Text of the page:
THE SIMILARITIES BETWEEN THE White House Conference on Small Business that met last August and the conference of the same name that met under Jimmy Carter's auspices in 1980 were only on the surface. They met at the same hotel, registered about the same number of delegates, and left in their respective wakes 60 recommendations for things that the federal government either should do or should stop doing.
The differences between them were more telling.
The clothes, for instance. Back in 1980, people put imagination into their headgear, lapel buttons, and T-shirts. But among the 1,823 delegates to the 1986 conference, only two, both of them women, came up with funny hats. One man wandered around the Washington Hilton for part of a day wearing an orange protective suit. If the possibility of fire worried him, he'd come to the wrong convention. These people were cool.
"We're much more sophisticated in dealing with the federal government than we were back in '80," said Bill Fletcher, a New Hampshire delegate to this session and to Carter's conference six years ago. "We've been to Washington before, "Fletcher pointed out, "and in '80 we hadn't. Maybe it takes away some of the excitement, but it means that people here are much more likely to get something done."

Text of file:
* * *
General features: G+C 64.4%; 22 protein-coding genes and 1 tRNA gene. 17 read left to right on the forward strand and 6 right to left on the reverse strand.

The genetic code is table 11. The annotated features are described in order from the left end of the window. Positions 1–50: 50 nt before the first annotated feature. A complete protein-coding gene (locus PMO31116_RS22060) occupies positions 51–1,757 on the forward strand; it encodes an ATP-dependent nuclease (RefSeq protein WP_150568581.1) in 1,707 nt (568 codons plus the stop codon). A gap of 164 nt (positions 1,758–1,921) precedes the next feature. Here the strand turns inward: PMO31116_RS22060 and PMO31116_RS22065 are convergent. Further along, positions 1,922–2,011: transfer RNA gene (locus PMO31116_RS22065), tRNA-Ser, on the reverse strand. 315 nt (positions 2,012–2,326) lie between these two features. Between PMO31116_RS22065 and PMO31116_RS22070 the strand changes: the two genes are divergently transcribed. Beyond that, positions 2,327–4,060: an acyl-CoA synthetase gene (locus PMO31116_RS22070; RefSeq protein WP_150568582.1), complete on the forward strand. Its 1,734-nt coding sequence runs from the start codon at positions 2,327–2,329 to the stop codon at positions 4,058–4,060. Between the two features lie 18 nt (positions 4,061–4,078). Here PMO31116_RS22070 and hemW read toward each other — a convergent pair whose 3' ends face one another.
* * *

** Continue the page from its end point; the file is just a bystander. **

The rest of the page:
In 1980 President Carter drove from the White House to the Hilton to talk to the delegates, but the national press ignored the conference. In 1986 The New York Times, Chicago Tribune, Washington Post, Associated Press, Newsweek, and USA Today, among others, sent reporters. The Wall Street Journal sent two.Ronald Reagan left town on vacation.
Out of hundreds of proposed recommendations for legislative or administrative governmental action, the delegates to both conferences selected 60 to send to the President and to Congress. The recommendation receiving the second highest vote in 1986, number 203, urged Congress not to require employers to grant parental leave to employees.